BILL REICHERT on what it takes for start-ups to be successful

Silicon Valley venture capitalist Bill Reichert

Bill Reichert says NZ can't afford to sit back and rest on it's laurels when it comes to launching a start-up

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Silicon Valley venture capitalist Bill Reichert is this week's featured guest on NBR Sunday Business with Andrew Patterson.

Mr Reichert is a venture capitalist based in Silicon Valley. The managing director of Garage Technology Ventures has a deep understanding of what it takes for start-ups to be successful in navigating what he calls "the valley of death."

Following a recent extended visit to this country, he discusses the next steps for developing New Zealand’s start-up eco-system.

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The issue in NZ is the early stage innovation sector is being driven by government and government funded consulting firms that have little or no accountability for delivering meaningful results. The system is driven by number of companies, amount of capital raised etc.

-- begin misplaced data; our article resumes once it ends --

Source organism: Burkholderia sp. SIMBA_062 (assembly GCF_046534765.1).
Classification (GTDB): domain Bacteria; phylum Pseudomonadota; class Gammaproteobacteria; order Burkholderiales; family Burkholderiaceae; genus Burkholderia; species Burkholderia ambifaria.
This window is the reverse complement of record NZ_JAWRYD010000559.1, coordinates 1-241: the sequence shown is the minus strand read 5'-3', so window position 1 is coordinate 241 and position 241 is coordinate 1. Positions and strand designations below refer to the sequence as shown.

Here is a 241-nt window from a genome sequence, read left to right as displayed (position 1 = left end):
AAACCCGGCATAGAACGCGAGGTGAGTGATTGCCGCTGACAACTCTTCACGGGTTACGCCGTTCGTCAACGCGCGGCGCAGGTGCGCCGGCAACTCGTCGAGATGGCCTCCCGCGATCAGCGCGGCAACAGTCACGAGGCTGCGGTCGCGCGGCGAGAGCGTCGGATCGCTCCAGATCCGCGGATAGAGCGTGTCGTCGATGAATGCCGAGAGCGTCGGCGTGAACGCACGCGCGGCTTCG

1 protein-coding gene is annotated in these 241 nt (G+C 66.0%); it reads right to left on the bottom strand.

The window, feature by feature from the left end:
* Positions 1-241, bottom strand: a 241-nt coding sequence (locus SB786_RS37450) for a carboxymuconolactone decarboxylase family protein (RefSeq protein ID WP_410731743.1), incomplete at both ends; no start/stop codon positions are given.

To create a sustainable system the system needs to support the development of sustainable businesses that are growing and competing on a global scale. Plus delivering exits for investors that generate acceptable returns.

Any realistic analysis shows that these results have not been delivered.

Powerhouse Ventures is a classic example of what is wrong with our system. 15 years being backed by government - no meanigful exit or even business created. The ASX share price has fallen 70% in 12 months reflecting that the market believes they will destroy value. Excessive management remuneration not linked to actual value. No money to invest in new businesses but still taking $500k from Callaghan.

If NZ wants to see the ecosystem grow it needs to cut corporate welfare for consultants - or at least demand real results and focus resources on supportibg entrepreneurs / companies that have a realistic opportunity to make an impact.

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Well said.
Can there be any other experts who havent been to NZ to deliver the same message about the need for an eco-system ?

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If the wheel was invented in New Zealand it never would have gone anywhere, because the "eco-system" would have needed to see an app or some other sort of tech before supporting it.

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